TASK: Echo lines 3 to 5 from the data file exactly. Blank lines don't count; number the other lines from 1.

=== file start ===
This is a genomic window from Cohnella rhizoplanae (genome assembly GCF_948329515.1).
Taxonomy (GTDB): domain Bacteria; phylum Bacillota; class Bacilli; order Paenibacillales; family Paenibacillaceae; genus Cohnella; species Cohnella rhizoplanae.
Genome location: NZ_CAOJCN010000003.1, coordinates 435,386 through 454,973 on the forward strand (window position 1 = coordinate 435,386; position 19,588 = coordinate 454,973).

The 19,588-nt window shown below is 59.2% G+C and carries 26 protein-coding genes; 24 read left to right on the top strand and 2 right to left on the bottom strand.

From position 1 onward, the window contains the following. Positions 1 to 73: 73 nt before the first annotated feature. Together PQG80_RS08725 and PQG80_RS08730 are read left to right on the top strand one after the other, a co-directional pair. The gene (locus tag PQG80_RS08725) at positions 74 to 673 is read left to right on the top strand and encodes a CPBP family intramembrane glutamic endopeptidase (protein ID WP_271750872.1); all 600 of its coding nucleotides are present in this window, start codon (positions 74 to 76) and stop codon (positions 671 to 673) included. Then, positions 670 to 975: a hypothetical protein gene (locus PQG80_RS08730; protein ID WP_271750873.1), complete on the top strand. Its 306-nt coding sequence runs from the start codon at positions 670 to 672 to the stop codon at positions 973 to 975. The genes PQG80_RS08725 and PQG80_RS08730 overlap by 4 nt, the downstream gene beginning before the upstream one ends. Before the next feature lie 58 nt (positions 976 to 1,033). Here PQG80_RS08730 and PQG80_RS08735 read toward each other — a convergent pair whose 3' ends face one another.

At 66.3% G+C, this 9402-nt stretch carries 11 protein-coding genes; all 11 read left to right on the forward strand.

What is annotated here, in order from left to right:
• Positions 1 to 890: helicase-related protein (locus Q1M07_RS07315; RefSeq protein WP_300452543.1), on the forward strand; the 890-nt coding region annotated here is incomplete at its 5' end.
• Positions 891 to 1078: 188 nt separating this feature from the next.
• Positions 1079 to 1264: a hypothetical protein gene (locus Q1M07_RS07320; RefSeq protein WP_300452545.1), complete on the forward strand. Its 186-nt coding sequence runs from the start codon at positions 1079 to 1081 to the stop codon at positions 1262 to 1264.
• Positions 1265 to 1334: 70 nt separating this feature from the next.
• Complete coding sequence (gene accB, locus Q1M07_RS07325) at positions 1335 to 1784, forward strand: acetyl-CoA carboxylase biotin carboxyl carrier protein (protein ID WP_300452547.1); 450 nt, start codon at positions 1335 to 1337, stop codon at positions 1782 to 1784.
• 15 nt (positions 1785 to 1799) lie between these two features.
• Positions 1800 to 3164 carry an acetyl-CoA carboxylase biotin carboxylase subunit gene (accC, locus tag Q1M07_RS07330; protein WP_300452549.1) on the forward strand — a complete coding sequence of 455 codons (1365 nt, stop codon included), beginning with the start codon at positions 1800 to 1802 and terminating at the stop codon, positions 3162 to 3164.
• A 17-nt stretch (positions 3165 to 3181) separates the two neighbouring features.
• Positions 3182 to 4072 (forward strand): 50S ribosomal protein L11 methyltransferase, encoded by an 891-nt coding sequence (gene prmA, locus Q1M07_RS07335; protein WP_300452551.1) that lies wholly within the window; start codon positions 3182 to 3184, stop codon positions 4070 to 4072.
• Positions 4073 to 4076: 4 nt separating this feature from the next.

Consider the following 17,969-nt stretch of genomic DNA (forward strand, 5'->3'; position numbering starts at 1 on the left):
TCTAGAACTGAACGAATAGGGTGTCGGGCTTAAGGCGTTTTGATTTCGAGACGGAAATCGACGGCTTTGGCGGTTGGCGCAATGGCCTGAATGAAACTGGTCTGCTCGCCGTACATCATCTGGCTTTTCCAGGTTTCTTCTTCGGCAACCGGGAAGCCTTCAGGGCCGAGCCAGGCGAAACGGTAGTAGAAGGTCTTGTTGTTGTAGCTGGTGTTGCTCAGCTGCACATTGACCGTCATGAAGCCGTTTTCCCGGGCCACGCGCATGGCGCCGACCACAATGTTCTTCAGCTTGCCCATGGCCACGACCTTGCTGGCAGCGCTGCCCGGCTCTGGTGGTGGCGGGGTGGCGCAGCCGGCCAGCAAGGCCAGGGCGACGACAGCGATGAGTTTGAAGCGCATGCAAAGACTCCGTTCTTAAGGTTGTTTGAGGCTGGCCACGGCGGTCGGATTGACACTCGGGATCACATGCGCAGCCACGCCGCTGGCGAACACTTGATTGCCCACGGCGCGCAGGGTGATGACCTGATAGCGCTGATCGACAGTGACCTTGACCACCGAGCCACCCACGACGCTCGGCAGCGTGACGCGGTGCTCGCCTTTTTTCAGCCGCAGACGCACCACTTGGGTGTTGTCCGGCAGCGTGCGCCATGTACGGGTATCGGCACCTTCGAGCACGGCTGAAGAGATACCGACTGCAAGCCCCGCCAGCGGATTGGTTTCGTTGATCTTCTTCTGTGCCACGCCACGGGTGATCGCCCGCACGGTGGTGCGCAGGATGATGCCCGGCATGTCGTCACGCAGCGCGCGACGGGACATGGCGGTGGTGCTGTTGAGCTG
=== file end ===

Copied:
Genome location: NZ_CAOJCN010000003.1, coordinates 435,386 through 454,973 on the forward strand (window position 1 = coordinate 435,386; position 19,588 = coordinate 454,973).

The 19,588-nt window shown below is 59.2% G+C and carries 26 protein-coding genes; 24 read left to right on the top strand and 2 right to left on the bottom strand.

From position 1 onward, the window contains the following. Positions 1 to 73: 73 nt before the first annotated feature. Together PQG80_RS08725 and PQG80_RS08730 are read left to right on the top strand one after the other, a co-directional pair. The gene (locus tag PQG80_RS08725) at positions 74 to 673 is read left to right on the top strand and encodes a CPBP family intramembrane glutamic endopeptidase (protein ID WP_271750872.1); all 600 of its coding nucleotides are present in this window, start codon (positions 74 to 76) and stop codon (positions 671 to 673) included. Then, positions 670 to 975: a hypothetical protein gene (locus PQG80_RS08730; protein ID WP_271750873.1), complete on the top strand. Its 306-nt coding sequence runs from the start codon at positions 670 to 672 to the stop codon at positions 973 to 975. The genes PQG80_RS08725 and PQG80_RS08730 overlap by 4 nt, the downstream gene beginning before the upstream one ends. Before the next feature lie 58 nt (positions 976 to 1,033). Here PQG80_RS08730 and PQG80_RS08735 read toward each other — a convergent pair whose 3' ends face one another.